If there is one critical issue that’s been obscured in the months of public debate over building a downtown arena in Sacramento, it’s that our elected officials are empowered by a city charter to decide the financing of such projects.
Yes, that authority trumps the wishes of those who want the arena to go to a public vote.
Yet until Friday, all of the attention has focused on whether a judge would accept the petitions circulated by proponents of an arena ballot measure.
He did not. In a preliminary ruling Friday, Sacramento Superior Court Judge Timothy Frawley said numerous errors and omissions on the petitions added up to “fatal flaws” that will likely disqualify 22,938 arena vote signatures when the judge issues his final ruling this week.
Sign Up and Save
Get six months of free digital access to The Sacramento Bee
But even more significantly, Frawley agrees with the city that it has the legal right to decide how to pay for the downtown arena – without a vote of the public.
In legal briefs filed by the city, the argument goes like this: The city charter is Sacramento’s municipal constitution.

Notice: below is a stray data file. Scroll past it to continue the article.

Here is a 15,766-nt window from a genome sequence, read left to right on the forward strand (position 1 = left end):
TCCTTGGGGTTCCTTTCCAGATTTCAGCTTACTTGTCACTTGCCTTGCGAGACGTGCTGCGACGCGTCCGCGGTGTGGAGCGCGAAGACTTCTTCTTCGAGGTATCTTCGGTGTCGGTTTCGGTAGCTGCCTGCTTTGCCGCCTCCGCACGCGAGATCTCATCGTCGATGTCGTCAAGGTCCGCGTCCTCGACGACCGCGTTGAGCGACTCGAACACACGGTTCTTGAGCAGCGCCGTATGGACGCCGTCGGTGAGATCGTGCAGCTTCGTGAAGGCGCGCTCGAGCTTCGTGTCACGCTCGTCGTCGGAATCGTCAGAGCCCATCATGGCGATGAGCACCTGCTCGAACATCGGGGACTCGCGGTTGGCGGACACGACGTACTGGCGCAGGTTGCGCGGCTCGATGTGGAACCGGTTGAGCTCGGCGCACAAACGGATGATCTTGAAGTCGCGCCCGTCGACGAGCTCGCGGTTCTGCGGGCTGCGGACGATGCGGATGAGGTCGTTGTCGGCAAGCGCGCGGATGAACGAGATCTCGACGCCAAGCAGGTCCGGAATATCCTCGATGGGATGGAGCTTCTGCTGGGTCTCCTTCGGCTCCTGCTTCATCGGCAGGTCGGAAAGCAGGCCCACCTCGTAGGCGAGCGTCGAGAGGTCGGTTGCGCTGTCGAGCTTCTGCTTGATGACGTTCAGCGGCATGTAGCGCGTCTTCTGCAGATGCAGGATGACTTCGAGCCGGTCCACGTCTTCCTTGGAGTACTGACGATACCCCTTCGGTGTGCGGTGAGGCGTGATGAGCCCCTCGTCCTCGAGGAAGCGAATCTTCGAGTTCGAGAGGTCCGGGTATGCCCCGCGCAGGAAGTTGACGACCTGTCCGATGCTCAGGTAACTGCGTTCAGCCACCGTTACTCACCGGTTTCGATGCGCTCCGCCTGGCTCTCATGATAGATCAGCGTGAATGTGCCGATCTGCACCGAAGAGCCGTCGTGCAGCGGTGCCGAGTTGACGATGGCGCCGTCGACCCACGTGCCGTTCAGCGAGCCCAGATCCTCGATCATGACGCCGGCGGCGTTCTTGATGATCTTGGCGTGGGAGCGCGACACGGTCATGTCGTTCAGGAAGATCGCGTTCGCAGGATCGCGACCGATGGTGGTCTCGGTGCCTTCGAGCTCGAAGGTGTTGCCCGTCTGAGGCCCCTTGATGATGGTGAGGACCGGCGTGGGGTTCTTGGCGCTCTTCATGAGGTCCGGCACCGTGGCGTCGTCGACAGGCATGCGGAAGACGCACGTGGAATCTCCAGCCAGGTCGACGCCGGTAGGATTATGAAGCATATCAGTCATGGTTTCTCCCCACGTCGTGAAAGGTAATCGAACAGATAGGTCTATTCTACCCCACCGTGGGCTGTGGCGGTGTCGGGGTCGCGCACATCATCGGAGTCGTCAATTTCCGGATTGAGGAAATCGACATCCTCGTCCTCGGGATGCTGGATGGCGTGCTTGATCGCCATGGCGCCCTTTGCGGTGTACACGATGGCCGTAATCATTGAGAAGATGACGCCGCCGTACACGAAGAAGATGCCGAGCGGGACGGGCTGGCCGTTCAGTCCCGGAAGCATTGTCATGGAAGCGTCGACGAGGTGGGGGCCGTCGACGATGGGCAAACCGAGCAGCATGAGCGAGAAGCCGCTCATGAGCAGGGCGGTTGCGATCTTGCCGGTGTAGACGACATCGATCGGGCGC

“All powers of the city shall be vested in the City Council except as otherwise provided in this Charter,” the city’s lawyers wrote in their briefs opposing a vote on the arena.
While residents can successfully petition for a public vote on some issues, under the city charter they cannot if their efforts amount to an attempt to restrain the City Council from setting fiscal policy, according to the city’s lawyers.
If Sacramento residents want to alter that authority, an amendment to the city charter has to be approved by the voters first. Otherwise, the push to put the arena before voters is effectively an illegal charter amendment.
In this case, the city charter is also serving as a safeguard against the influence of an outsider who did not have Sacramento’s best interests at heart.
Arena vote proponents indirectly received substantial help in their petition drive from hedge-fund billionaire Chris Hansen, who unsuccessfully sought to buy the Kings and move them to his hometown of Seattle.